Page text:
Atlanta Journal-Constitution: Ethics complaints target Loeffler after she solicited donations in US Capitol

U.S. Sen. Kelly Loeffler is facing a pair of ethics complaints after she solicited campaign contributions for her runoff campaign during an on-camera interview at the U.S. Capitol.

The Democratic Party of Georgia and the American Democracy Legal Fund both filed complaints with the Senate ethics committee focused on her Wednesday interview with Fox News, when she told the audience to visit her campaign website to “chip in $5 or $10 to get involved, volunteer.”

State Democrats also asked the Justice Department to investigate, accusing her of “using her power as an elected official to support her own campaign” in violation of rules that prohibit members of Congress from soliciting contributions in federal buildings.

“Senator Kelly Loeffler has once again chosen to use her position of power for personal and political advantage by illegally asking for donations on national television while on federal property,” said Scott Hogan, executive director of the state Democratic party.

Loeffler’s campaign dismissed the complaints as an attempt to shift attention away from her opponent, Raphael Warnock, who is facing scrutiny over past sermons and stances.

“We’re only two weeks into this race and the Democrats are already so desperate to try to distract from Raphael Warnock’s attacks on the police, military, small businesses, Israel and virtually every other voting bloc that they’re spending their time filing frivolous complaints,” said Stephen Lawson, Loeffler’s spokesman.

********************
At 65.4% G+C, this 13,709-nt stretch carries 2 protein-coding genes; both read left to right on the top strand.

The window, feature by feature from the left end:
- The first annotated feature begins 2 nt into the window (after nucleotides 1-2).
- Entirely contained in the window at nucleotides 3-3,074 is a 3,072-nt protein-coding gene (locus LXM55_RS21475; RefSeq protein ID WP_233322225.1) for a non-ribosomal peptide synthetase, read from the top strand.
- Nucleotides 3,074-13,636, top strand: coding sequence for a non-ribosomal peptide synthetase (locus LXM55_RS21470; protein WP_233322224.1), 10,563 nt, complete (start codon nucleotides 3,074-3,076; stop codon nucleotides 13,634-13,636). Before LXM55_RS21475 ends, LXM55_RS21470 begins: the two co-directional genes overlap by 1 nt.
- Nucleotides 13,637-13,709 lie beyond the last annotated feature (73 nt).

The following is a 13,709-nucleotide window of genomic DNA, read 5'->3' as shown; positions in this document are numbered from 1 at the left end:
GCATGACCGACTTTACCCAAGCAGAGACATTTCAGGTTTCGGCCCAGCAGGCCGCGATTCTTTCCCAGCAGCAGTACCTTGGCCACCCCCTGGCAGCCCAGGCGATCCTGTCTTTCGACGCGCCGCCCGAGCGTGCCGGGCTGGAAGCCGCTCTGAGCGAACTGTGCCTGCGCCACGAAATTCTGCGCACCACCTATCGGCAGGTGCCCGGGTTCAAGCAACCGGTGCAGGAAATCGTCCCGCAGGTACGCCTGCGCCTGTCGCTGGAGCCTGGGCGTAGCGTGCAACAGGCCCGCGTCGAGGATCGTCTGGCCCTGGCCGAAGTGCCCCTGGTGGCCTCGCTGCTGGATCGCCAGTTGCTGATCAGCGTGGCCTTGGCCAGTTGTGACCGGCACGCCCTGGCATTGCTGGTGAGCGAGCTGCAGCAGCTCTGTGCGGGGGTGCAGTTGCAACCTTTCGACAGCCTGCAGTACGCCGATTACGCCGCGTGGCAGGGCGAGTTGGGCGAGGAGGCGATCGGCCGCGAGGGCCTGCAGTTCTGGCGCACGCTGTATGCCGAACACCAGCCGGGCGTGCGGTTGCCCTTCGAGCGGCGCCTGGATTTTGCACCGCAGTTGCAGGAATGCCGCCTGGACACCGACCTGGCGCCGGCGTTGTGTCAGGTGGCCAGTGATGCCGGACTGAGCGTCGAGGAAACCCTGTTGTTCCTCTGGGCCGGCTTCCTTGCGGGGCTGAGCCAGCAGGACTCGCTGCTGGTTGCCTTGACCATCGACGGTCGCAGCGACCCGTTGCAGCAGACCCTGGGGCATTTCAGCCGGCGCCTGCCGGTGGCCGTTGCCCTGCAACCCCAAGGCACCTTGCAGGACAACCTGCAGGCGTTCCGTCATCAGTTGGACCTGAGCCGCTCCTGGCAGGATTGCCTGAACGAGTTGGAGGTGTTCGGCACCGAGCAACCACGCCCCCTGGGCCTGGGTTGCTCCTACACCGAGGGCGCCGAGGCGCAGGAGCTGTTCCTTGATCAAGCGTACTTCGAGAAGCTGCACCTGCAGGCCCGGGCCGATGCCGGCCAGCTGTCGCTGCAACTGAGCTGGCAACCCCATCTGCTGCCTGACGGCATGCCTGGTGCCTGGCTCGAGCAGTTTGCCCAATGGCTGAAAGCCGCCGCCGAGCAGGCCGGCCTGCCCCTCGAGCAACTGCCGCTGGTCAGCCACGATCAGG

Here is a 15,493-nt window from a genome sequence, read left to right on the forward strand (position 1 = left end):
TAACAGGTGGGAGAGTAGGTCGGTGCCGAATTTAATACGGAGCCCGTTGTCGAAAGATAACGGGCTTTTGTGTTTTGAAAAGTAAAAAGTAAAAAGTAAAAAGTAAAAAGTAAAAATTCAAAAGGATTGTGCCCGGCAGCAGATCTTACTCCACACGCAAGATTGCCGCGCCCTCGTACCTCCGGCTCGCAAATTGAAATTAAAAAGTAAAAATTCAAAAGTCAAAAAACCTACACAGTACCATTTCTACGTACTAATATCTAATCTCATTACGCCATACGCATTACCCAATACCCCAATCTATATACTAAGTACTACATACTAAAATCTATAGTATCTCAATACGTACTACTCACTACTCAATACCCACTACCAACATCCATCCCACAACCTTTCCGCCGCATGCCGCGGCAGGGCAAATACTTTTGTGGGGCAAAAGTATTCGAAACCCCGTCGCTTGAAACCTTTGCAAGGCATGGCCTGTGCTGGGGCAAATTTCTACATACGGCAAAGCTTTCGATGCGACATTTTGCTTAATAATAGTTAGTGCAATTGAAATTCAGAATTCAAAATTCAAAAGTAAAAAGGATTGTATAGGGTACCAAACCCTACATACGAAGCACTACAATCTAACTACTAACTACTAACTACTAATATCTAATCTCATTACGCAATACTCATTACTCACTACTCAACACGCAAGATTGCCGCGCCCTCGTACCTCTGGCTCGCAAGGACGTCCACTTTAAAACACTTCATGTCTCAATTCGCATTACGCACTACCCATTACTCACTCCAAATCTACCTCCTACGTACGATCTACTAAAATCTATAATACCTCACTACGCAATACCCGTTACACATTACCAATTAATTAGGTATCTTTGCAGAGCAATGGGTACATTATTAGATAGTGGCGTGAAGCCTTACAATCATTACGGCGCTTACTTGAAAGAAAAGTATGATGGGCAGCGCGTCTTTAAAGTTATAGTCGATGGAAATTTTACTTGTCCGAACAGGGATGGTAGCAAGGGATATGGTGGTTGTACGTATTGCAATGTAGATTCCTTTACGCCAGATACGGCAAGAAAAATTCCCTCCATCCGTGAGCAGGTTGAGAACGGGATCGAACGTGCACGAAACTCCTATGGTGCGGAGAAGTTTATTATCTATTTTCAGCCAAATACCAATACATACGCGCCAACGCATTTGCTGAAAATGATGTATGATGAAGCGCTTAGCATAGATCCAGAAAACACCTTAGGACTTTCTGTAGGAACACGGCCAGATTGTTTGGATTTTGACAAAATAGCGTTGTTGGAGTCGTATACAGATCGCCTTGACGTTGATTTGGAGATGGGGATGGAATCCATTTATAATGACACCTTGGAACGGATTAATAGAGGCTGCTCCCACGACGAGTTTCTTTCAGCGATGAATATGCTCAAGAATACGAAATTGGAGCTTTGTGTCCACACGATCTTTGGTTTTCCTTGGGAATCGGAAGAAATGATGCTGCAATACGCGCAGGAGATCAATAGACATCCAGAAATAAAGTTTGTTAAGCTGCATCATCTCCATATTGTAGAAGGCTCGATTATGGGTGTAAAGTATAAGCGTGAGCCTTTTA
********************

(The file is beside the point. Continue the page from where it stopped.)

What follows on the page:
Loeffler and fellow Republican U.S. Sen. David Perdue are in Jan. 5 runoffs against Warnock and Jon Ossoff to determine control of the U.S. Senate. One of the wealthiest members of Congress, Loeffler pumped more than $23 million of her own fortune into her general election campaign, but she’s more aggressively courting donors for the runoff cycle.

Her remarks came during a Fox News segment focused on the spending spree in the twin runoff races, which have already attracted more than $120 million in ad spending since the Nov. 3 election.

“We know that hundreds of millions of dark, liberal money is pouring into our state. That’s why it’s so important that everyone across the country get involved,” she said from the Capitol. “They can visit to chip in $5 or $10 bucks to get involved, volunteer.”

They mirror ethics claims from left-leaning groups that targeted U.S. Sen. Lindsey Graham of South Carolina when he asked for campaign donations in October after Supreme Court confirmation hearings. His campaign said he was responding to a question and that it was “unintentional.”

The complaint against Loeffler from the American Democracy Legal Fund said the Republican’s violation was cut and dry. Brad Woodhouse, the group’s president, said the “fundraising solicitation from the Capitol was illegal, plain and simple.”

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